With Apple Pay, you can use your iPhone 6 NFC in order to swipe your phone instead of a credit card with a tap-to-pay process that allows you to pay for stuff and services without having to whip out your wallet. At the same time, the upcoming Apple Watch, release date set for early 2015, will also feature the same Apple Pay tap-to-pay function. The only con for the iPhone 6 and Apple Pay is that it ties down NFC. That means that the NFC chip in the iPhone 6 is locked to Apple Pay. On the other hand, that was the case with TouchID when it first showed up, only to be opened up to developers later on. That might occur with the NFC chip in the iPhone 6, too, so you might be able to use NFC tags with the iPhone 6 in the future.
Another iPhone 6 pro is the new HealthKit suite, which is a health monitoring platform. Apple partnered with health insurance companies as well as the Mayo Clinic for HealthKit so that you can connect to health care providers and share your information with them, in case you need professional advice. HealthKit is an improved health metrics and fitness monitoring system, which allows for you to count steps, calories, monitor your sleep and many other things. This counts as a pro for the iPhone 6 because it offers integration with health care providers, otherwise, the app in itself isn’t a novelty, since you can find many similar apps on iOS as well as Android and Windows, and from companies like Samsung, Google and HTC as well.
HomeKit is another iPhone 6 Pro, and much like Samsung’s Smart Home platform, it offers you the option of controlling your home automation devices directly from your iPhone 6. You can now customize as well as control smart light bulbs, air conditioning systems, thermometers, heating systems, ventilation as well as door locks, wall sockets and other electronics in your home. While at first, HealthKit and HomeKit didn’t work on iOS 8, the subsequent updates Apple issued fixed the problems, and iOS 8.1 promises to optimize the OS for all the new features included in the new iPhone 6 and iPad Air suite.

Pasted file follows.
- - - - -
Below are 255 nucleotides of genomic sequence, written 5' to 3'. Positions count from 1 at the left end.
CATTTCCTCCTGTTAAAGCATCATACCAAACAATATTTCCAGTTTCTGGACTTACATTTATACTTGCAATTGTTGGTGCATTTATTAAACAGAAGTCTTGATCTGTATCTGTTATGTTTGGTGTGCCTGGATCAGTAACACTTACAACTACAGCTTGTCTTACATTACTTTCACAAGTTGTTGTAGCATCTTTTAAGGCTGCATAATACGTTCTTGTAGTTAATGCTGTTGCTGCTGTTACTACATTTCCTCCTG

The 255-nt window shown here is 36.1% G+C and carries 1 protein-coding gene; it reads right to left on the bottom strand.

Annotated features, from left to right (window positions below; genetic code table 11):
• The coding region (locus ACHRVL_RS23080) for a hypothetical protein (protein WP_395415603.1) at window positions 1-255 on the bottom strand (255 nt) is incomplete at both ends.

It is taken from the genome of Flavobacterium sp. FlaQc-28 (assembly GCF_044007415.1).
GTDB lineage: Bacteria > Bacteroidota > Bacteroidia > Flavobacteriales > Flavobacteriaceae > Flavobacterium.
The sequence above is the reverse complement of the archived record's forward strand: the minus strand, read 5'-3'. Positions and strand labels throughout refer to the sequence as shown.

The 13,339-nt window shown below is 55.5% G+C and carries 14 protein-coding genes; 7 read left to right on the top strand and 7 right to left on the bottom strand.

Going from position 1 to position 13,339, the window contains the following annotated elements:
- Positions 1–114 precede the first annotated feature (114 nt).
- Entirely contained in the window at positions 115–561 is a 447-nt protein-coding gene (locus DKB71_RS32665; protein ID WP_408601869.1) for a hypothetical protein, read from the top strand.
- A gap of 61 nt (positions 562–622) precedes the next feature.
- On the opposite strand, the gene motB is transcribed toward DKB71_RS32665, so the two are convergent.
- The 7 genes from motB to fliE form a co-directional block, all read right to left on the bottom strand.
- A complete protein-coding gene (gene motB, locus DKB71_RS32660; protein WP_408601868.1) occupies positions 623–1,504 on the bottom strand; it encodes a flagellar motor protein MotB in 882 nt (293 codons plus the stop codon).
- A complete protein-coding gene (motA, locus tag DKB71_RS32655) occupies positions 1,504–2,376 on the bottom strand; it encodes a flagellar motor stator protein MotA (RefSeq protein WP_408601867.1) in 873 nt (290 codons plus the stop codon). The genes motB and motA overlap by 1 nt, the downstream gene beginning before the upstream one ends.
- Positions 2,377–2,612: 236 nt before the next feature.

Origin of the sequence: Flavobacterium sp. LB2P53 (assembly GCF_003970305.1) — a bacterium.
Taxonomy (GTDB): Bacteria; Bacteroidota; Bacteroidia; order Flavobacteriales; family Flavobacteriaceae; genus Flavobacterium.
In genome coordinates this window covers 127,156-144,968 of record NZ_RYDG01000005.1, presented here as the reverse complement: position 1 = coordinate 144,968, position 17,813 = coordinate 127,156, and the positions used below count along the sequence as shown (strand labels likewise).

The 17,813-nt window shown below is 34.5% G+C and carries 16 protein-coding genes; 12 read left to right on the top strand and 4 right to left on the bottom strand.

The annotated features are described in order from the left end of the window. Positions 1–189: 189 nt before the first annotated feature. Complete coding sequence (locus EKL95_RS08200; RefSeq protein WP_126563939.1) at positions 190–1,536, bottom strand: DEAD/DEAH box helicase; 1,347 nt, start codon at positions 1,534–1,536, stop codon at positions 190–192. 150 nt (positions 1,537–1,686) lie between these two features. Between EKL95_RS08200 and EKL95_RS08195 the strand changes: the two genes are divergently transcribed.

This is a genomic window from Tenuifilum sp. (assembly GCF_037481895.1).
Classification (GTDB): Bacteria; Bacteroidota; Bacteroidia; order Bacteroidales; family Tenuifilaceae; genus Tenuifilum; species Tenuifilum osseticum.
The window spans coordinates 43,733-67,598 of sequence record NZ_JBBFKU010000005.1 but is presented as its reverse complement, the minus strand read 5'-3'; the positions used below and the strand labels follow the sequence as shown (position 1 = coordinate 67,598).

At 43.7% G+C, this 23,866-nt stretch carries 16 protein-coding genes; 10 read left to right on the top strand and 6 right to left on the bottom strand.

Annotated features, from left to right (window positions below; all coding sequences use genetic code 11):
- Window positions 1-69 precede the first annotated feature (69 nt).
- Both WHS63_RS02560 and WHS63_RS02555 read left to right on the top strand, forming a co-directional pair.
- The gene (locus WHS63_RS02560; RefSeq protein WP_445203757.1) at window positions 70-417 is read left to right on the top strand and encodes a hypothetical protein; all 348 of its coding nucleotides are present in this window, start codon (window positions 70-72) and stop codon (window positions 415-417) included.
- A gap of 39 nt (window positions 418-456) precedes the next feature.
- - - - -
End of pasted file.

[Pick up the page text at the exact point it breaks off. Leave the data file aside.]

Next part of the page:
iPhone 6 cons include the absence of high-res audio and a microSD card slot, as well as a pretty generic screen resolution which could have been made better if Apple had put just a little more effort into it. With the iPhone 6 price on the hefty side, you would have expected to see at least a qHD screen like on the LG G3 or Nexus 6. An iPhone 6 con would be its design, aside from the metal build. You have those white strips on the iPhone 6, the rounded edges and the thick bezels, which aren’t very appealing since you can find much nicer looking devices like the Huawei Ascend Mate 7, Sharp Aquos Crystal, LG G3 and Nexus 6 which have really thin bezels, easy to use and ergonomic designs, as well as something different in their overall looks. The iPhone 6 looks and feels generic, in my mind, so there’s no novelty on the outside. But that depends on preference. If you genuinely like the design Apple uses in their handsets, the repetitive design of the Apple iPhone 6 should not be a deal-breaker for you.
I can honestly say that I am not an Apple or an iPhone fan, and the iPhone 6 doesn’t appeal to me because of its design, as well as the restrictions iOS 8 and iPhone 6 pose, because I’m an Android user and have been one for several years now. Nonetheless, I can (also honestly) say that the pros of the iPhone 6 outweigh the cons, so if you’re not bothered by the iPhone 6 price, iOS 8, Apple ecosystem or the thick bezels on the device, there’s nothing more to say. If you like the iPhone 6, you should definitely go for it because you have nothing to lose.